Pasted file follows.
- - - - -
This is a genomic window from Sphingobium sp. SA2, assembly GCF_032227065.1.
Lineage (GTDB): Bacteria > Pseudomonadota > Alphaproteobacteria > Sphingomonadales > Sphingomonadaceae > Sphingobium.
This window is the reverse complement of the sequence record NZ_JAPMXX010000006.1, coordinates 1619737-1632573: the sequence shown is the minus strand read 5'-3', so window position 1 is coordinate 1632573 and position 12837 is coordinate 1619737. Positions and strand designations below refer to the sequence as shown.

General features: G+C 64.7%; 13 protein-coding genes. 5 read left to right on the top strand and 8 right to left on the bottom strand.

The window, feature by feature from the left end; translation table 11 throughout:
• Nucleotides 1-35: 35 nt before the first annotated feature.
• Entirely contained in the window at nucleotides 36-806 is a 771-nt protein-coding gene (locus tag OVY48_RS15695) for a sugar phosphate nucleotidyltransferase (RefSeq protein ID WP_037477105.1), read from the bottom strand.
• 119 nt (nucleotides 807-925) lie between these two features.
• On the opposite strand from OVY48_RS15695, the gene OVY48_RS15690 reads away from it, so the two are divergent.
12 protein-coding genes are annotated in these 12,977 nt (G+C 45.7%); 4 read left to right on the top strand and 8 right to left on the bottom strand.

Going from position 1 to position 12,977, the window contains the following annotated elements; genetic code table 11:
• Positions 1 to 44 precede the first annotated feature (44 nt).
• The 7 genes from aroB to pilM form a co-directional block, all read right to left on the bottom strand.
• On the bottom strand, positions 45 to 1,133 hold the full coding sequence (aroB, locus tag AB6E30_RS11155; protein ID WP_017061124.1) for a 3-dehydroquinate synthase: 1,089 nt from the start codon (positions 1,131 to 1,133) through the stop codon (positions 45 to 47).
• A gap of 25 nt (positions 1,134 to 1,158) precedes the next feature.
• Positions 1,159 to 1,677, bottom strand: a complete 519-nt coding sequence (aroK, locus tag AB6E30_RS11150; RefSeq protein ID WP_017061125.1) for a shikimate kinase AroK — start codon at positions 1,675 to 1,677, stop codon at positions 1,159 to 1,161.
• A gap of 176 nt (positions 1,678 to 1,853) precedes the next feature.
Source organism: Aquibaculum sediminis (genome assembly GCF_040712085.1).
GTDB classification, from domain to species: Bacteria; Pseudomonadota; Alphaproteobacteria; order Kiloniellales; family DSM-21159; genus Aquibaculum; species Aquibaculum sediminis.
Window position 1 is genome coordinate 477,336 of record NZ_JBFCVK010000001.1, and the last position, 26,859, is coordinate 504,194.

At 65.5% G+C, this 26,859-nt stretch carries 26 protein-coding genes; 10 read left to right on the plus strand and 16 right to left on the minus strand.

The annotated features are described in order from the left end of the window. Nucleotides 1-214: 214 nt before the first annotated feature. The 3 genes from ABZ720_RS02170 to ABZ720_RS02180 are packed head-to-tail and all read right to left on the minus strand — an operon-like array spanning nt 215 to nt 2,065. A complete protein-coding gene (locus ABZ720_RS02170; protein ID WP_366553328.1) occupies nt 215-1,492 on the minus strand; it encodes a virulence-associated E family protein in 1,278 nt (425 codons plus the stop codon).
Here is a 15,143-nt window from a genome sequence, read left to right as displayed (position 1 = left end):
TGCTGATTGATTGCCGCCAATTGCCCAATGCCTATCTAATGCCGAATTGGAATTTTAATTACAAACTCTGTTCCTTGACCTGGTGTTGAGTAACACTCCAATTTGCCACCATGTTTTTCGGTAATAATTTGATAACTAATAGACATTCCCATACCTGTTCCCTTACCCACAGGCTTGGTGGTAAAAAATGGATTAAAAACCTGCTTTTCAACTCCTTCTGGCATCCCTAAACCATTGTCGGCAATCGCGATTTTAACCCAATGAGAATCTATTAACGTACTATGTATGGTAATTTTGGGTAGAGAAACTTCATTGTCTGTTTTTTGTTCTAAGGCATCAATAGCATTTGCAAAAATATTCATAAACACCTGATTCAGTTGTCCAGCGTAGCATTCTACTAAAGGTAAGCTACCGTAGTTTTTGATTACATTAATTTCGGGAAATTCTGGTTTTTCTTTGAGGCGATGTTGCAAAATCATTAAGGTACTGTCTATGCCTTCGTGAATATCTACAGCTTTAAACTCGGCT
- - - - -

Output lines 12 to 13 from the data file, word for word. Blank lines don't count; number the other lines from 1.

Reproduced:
• Positions 1 to 44 precede the first annotated feature (44 nt).
• The 7 genes from aroB to pilM form a co-directional block, all read right to left on the bottom strand.